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Last year I installed Ubuntu on my 2006 MacBook (Intel), and erased the hard drive with MacOSX 10.5 in the process. Linux was fun, but now I want another Mac to play around with.

I've put 10.8's install files on a flash drive and rebooted (holding option), but this brings up the Linux drive selector, and I do not see my flash drive as an option.

How can I go about installing 10.9 on my MacBook?


Update: I've now got 10.8 on my flash drive. When I load Startup Manager, I see 3 options:

  1. Windows, which actually takes me to Ubuntu.
  2. EFI Boot which produces a "no" symbol and then the computer shuts down.
  3. rEFIt

I've got rEFIt running through my optical drive. When I select this, I get three primary choices:

  1. Boot Mac OSX from Mac OSX Install ESD: "no" symbol
  2. Boot boot.efi from Mac OS X Install ESD: "no" symbol
  3. Boot Linux from HD: Linux boots as normal.
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You can't install Mavericks on a 2006 MacBook.

To install Mavericks, you need one of these Macs:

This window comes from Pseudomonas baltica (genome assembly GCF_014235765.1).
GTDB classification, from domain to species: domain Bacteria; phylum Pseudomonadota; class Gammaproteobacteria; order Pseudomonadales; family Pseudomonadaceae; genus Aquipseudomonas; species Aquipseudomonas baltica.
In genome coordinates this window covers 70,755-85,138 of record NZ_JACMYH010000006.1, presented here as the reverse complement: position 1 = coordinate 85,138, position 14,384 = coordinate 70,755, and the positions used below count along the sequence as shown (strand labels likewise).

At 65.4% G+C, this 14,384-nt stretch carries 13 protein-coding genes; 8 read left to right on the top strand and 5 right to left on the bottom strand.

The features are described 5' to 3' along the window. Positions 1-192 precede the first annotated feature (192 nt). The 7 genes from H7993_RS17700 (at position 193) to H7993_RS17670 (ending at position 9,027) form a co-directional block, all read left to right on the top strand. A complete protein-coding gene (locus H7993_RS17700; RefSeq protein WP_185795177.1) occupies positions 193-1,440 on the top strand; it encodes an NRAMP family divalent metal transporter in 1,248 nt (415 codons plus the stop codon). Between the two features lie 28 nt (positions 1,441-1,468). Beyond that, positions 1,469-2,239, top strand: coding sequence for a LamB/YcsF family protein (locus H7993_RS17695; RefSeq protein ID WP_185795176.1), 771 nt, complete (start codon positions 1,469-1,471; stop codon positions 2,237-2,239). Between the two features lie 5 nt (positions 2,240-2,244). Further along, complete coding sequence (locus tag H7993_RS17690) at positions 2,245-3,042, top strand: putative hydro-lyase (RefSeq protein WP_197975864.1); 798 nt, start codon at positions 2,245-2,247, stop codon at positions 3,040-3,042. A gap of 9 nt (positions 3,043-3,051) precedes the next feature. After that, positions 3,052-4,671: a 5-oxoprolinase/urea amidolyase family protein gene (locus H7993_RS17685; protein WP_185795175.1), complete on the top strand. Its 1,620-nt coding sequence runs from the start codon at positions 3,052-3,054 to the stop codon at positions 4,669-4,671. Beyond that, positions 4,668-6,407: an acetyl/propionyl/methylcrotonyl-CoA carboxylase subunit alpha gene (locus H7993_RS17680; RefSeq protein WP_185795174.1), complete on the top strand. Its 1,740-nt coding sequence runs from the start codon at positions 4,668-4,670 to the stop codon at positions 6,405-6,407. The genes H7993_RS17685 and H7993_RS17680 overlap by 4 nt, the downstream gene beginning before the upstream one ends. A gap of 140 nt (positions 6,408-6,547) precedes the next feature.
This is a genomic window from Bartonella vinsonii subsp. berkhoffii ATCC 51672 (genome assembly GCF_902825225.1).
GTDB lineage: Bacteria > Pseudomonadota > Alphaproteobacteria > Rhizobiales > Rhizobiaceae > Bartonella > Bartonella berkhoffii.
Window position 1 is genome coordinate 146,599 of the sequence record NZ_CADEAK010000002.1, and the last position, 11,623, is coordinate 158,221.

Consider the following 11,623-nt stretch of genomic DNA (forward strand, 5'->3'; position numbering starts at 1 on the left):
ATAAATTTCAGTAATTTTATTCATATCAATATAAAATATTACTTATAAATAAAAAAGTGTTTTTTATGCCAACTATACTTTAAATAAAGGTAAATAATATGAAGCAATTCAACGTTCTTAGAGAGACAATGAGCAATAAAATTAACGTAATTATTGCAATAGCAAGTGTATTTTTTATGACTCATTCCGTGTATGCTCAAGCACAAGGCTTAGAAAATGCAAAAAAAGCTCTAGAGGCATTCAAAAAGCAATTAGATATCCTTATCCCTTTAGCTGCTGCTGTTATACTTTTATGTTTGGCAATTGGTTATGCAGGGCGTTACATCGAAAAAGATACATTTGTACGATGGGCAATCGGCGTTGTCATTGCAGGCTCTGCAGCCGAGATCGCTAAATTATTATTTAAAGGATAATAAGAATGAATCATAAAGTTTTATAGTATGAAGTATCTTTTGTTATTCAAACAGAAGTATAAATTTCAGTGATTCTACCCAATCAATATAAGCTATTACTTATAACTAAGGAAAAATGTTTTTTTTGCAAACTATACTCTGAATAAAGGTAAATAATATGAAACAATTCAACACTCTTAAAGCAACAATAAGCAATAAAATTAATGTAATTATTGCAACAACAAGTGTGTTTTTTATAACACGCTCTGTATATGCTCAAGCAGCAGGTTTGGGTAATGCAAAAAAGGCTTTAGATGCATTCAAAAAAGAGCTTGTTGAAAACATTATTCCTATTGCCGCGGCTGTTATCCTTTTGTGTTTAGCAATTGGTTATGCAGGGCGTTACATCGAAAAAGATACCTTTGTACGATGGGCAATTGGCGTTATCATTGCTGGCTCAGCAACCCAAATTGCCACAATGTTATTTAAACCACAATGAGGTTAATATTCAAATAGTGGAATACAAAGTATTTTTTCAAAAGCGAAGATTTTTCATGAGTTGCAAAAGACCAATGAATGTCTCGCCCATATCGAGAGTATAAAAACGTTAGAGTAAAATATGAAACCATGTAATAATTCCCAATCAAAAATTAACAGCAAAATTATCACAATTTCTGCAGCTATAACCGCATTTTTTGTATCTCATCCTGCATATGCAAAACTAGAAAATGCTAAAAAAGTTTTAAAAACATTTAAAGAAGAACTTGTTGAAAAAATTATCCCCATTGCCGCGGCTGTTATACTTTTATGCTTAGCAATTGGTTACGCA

• iMac (Mid-2007 or later)
  • MacBook (13-inch Aluminum, Late 2008), (13-inch, Early 2009 or later)
  • MacBook Pro (13-inch, Mid-2009 or later),
  • MacBook Pro (15-inch or 17-inch, Mid/Late 2007 or later)
  • MacBook Air (Late 2008 or later)
  • Mac mini (Early 2009 or later)
  • Mac Pro (Early 2008 or later)
  • Xserve (Early 2009)

Source: http://support.apple.com/kb/ht5842

  • Fine. I have 10.8 available also. Is this why the disk is unrecognized? – gregmacfarlane Feb 17 '14 at 17:49
  • @gmacfarlane What method did you use to put the 'install files' on your flash drive? It should have seen the drive, but not been able to boot from it. – grg Feb 17 '14 at 17:50
  • I used Disk Utility to execute the instructions here: techrepublic.com/blog/apple-in-the-enterprise/… – gregmacfarlane Feb 17 '14 at 17:52
  • I used this same flash drive to do a clean install on a 2012 MacBook Pro two weeks ago. – gregmacfarlane Feb 17 '14 at 17:53
  • @gmacfarlane Indeed, it should have seen the drive with the ⌥-boot. C-boot won't boot from a USB. Holding a key on boot intercepts the boot at firmware level and shouldn't have any impact on the OS that is installed. It'll even work if you don't have an OS installed. – grg Feb 17 '14 at 17:53

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